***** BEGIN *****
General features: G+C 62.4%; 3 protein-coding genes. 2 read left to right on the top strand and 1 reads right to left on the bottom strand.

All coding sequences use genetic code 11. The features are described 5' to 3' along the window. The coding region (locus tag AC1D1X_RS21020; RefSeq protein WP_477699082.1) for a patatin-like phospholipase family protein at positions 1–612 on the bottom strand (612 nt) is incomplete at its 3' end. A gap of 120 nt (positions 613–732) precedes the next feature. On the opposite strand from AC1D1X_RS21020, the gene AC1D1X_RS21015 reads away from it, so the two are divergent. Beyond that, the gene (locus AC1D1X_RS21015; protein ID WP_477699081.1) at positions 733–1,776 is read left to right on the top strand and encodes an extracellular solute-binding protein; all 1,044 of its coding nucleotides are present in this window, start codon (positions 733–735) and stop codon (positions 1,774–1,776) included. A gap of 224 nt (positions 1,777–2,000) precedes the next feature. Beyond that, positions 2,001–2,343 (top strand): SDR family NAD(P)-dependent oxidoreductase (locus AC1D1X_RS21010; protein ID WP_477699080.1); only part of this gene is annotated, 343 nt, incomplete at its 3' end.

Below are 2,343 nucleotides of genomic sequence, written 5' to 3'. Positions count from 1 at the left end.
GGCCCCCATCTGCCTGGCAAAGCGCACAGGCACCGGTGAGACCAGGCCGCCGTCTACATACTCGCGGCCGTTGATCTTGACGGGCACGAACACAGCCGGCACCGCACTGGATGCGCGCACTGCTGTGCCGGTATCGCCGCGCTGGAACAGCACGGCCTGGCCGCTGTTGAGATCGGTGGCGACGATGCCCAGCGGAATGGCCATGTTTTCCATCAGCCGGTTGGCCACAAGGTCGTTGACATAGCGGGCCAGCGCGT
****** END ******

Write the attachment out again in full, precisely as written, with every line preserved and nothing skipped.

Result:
General features: G+C 62.4%; 3 protein-coding genes. 2 read left to right on the top strand and 1 reads right to left on the bottom strand.

All coding sequences use genetic code 11. The features are described 5' to 3' along the window. The coding region (locus tag AC1D1X_RS21020; RefSeq protein WP_477699082.1) for a patatin-like phospholipase family protein at positions 1–612 on the bottom strand (612 nt) is incomplete at its 3' end. A gap of 120 nt (positions 613–732) precedes the next feature. On the opposite strand from AC1D1X_RS21020, the gene AC1D1X_RS21015 reads away from it, so the two are divergent. Beyond that, the gene (locus AC1D1X_RS21015; protein ID WP_477699081.1) at positions 733–1,776 is read left to right on the top strand and encodes an extracellular solute-binding protein; all 1,044 of its coding nucleotides are present in this window, start codon (positions 733–735) and stop codon (positions 1,774–1,776) included. A gap of 224 nt (positions 1,777–2,000) precedes the next feature. Beyond that, positions 2,001–2,343 (top strand): SDR family NAD(P)-dependent oxidoreductase (locus AC1D1X_RS21010; protein ID WP_477699080.1); only part of this gene is annotated, 343 nt, incomplete at its 3' end.

Below are 2,343 nucleotides of genomic sequence, written 5' to 3'. Positions count from 1 at the left end.
GGCCCCCATCTGCCTGGCAAAGCGCACAGGCACCGGTGAGACCAGGCCGCCGTCTACATACTCGCGGCCGTTGATCTTGACGGGCACGAACACAGCCGGCACCGCACTGGATGCGCGCACTGCTGTGCCGGTATCGCCGCGCTGGAACAGCACGGCCTGGCCGCTGTTGAGATCGGTGGCGACGATGCCCAGCGGAATGGCCATGTTTTCCATCAGCCGGTTGGCCACAAGGTCGTTGACATAGCGGGCCAGCGCGT